Search He explains that a good rule of thumb is to do 10 to 20 sets of each muscle group per week, and it’s best to break those sets into at least 2 or 3 reps per week. Older review a study He also found that muscle growth tends to peak when people do 40 to 70 repetitions of each exercise (which works out to roughly the same number of sets identified in the first study).
For example, you could do 3 sets of the bench press, 3 sets of the bench press on Monday, 3 sets of push-ups, and 3 sets of the chest press on Thursday, giving you 12 sets for your chest that week.
It’s worth noting that this 10 to 20 goal is a guide rather than a scripture, and how many combos you have to do to make progress too Depends on About how long you’ve been lifting weights.
People with no weightlifting experience can make progress in lower sets, people who follow a proper strength training program for two years or less are likely to do just fine with the lower end of this range (10 to 15 sets), People who have trained for two years or more are likely to make better progress using the upper end of this range (15 to 20 sets).
The reason for this is that as you approach the genetic ceiling for muscle growth, your muscles has become More “resistant” to the muscle-building effects of strength training, and you may have to do more volume (sets) to keep making progress.
Many people aiming to lose weight decide to increase the number of sets they do in weight-bearing exercises. With their spotlight on, the calculus is simple: do more sets, burn more calories, and lose weight faster.
While this is somewhat true – assuming you keep eating the same amount, doing more sets will burn more calories and thus help you lose weight faster – there are three reasons why it’s not wise to try to lose weight by doing more sets:
- Weight lifting don’t burn That’s a lot of calories. In most cases, weight training lasts about 45 to 60 minutes you will burn About 300 to 400 calories. Thus, if you add a few sets to your weightlifting exercises, you can only burn 50 to 100 extra calories (that’s assuming these are heavy sets of compound exercises like the deadlift—the numbers will be much smaller for isolation exercises like curls).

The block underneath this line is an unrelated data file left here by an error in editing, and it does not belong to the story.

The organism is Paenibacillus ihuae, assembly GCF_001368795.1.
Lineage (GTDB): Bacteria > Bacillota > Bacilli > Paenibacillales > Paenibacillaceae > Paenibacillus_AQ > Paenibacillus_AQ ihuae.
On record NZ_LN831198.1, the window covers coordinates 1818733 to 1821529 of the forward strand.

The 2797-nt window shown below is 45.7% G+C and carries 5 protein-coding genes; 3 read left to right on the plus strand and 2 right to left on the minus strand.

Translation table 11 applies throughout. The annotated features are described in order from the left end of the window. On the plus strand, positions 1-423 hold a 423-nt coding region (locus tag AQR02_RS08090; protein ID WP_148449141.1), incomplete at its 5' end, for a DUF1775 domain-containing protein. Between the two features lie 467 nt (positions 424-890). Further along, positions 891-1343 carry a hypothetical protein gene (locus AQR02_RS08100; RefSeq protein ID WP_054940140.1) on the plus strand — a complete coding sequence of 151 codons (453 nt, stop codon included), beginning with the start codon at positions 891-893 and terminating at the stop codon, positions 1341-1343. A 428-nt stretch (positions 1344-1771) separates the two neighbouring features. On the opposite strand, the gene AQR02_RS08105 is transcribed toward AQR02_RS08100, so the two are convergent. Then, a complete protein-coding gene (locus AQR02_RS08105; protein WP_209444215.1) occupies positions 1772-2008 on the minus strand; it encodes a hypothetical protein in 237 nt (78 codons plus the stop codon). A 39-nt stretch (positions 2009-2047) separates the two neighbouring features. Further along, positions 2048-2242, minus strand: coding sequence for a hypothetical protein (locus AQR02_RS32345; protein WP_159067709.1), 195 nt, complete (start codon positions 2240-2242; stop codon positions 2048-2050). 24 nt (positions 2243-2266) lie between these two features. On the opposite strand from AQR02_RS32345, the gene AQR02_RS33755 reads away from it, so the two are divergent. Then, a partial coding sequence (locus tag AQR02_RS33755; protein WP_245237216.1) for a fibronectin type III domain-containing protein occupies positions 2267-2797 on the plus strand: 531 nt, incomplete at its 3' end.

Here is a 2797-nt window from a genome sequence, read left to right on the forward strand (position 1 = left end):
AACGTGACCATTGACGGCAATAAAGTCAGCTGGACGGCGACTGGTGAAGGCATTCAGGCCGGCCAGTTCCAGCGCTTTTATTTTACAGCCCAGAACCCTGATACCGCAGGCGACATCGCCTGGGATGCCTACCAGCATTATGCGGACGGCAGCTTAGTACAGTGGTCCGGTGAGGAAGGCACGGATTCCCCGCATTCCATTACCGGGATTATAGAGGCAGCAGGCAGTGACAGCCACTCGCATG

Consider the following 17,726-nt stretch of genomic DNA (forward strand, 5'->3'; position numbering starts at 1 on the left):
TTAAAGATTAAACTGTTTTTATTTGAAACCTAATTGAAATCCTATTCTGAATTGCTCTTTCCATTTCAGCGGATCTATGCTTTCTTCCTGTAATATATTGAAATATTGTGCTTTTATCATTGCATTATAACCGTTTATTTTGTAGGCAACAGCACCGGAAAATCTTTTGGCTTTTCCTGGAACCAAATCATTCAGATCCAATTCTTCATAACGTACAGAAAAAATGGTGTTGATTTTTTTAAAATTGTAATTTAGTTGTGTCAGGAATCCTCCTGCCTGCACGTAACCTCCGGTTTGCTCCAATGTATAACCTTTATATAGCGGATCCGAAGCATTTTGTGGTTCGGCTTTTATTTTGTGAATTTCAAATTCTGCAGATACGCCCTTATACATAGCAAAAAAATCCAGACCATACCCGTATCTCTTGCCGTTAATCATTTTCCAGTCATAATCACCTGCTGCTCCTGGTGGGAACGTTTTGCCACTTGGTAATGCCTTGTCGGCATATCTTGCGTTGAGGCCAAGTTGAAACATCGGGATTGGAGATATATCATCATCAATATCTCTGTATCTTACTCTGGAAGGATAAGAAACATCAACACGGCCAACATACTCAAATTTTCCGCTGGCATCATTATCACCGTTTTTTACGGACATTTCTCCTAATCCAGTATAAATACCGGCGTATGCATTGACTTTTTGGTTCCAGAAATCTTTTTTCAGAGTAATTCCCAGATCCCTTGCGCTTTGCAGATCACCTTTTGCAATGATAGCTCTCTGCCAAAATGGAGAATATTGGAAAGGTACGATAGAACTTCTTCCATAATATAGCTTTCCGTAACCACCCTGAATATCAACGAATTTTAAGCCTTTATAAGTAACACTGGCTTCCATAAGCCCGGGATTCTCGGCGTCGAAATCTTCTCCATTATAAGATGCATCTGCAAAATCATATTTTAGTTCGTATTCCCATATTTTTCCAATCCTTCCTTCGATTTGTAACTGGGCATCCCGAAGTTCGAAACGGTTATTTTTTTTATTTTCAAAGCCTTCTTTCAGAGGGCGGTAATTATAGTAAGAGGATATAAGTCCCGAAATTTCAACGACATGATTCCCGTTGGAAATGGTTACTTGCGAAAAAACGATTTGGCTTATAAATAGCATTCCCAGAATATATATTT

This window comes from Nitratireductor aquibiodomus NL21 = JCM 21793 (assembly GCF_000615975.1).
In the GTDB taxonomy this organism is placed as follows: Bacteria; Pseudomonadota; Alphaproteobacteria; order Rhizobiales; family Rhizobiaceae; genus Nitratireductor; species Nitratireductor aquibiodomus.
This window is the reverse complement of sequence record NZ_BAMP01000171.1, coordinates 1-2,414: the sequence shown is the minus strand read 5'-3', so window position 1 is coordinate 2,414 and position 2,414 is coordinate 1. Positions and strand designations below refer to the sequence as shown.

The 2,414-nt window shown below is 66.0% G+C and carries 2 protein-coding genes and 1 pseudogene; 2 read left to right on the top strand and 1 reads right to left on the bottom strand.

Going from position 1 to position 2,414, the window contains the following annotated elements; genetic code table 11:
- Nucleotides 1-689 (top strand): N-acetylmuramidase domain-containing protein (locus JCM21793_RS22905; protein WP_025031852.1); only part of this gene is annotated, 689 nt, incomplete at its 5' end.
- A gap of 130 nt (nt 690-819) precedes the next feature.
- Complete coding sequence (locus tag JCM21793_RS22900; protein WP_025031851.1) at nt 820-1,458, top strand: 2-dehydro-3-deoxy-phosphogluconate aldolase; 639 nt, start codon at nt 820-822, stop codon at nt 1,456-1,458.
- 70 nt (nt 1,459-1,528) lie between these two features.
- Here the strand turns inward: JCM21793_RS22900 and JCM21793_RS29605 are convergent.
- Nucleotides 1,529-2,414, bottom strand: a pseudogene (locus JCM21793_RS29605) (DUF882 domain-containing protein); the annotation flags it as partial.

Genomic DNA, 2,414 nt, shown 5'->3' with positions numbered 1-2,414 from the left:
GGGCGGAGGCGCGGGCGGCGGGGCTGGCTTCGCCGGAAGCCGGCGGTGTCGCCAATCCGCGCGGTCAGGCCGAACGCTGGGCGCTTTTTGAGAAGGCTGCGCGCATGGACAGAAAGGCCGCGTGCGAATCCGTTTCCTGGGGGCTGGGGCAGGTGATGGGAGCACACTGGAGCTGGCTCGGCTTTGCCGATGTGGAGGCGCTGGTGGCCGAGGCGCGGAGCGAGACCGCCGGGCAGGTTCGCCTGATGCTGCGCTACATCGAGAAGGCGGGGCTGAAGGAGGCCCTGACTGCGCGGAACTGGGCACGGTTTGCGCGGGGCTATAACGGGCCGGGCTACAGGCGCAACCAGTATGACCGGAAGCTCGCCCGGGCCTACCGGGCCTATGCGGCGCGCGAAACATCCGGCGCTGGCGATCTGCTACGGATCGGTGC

- Increasing the number of sets you do in strength training exercises is a recipe for fatigue, stagnation, and injury. Instead, you should gradually increase the number of sets you do per week, adding a handful of sets to some of the exercises and sticking to that for several months before adding more.
- As we explained earlier in this article, doing too many sets interferes with your ability to gain muscle and strength, and this effect is magnified when you’re in a calorie deficit. By doing too many sets, you may interfere with your ability to gain muscle and strength.
In the final analysis, you should not look at weightlifting as a way to lose weight. Instead, see it as a way to improve your body composition by gaining or maintaining muscle while losing fat. The best way to maintain a calorie deficit is to learn How to follow a correct diet And we do a moderate amount of the heart To burn some extra calories.
Since the goal of lifting weights while cutting is the same as when maintaining or amplifying the weight, you should do the same number of sets – 10 to 20 per muscle group per week to start, then adjust based on how your body responds. Most people find that they need to restore their training volume a bit as they go deeper into the wound, but if you feel fine, there is no need.
+ Scientific references
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- Wernbom, M., Augustsson, J., & Thomeé, R. (2007). Effect of frequency, intensity, volume, and method of strength training on muscle cross-sectional area in humans. In Sports Medicine (Volume 37, No. 3, pp. 225 – 264). Med Sports. https://doi.org/10.2165/00007256-200737030-00004
- E. R. Helms, P. J. Fitschen, A. A. Aragon, J Cronin, and B. J. Schoenfeld. (2009). Recommendations for preparing for a natural bodybuilding contest: resistance and cardiovascular training. In Medicine and Science in Sports and Exercise (Volume 41, No. 3, pp. 687-708). https://doi.org/10.1249/MSS.0b013e3181915670
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- Amirthalingam, T., Mavros, Y., Wilson, G.C., Clarke, JL, Mitchell, L., & Hackett, D.A. (2017). Effects of a modified German training program on muscle hypertrophy and strength. Journal of Strength and Conditioning Research, 31 (11), 3109-3119. https://doi.org/10.1519/JSC.0000000000001747
- Fry, A.C., & Kramer, WJ (1997). Resistance exercise overtraining and overtraining: neuroendocrine responses. In Sports Medicine (Volume 23, No. 2, pp. 106 – 129). Springer International Publishing. https://doi.org/10.2165/00007256-199723020-00004
- Schoenefeld, B. J., Ogborn, D., & Krieger, J. W. (2017). Dose-response relationship between weekly resistance training volume and muscle mass gain: a systematic review and meta-analysis. Journal of Sports Science, 35 (11), 1073-1082. https://doi.org/10.1080/02640414.2016.1210197
- Radaelli, R., Fleck, S. J., Leite, T., Leite, R. D., Pinto, R. S., Fernandes, L., & Simão, R. (2015). Dosage – response of 1, 3 and 5 sets of resistance exercises on strength, local muscular endurance and hypertrophy. Journal of Strength and Conditioning Research, 29(5), 1349-1358. https://doi.org/10.1519/JSC.0000000000000758
- Mattocks, K.T., Buckner, S.L., Jessee, MB, Dankel, S.J., Mouser, J.G., & Loenneke, JP (2017). Test practice produces strength equivalent to high-volume training. Medicine and Science in Sports and Exercise, 49(9), 1945–1954. https://doi.org/10.1249/MSS.0000000000001300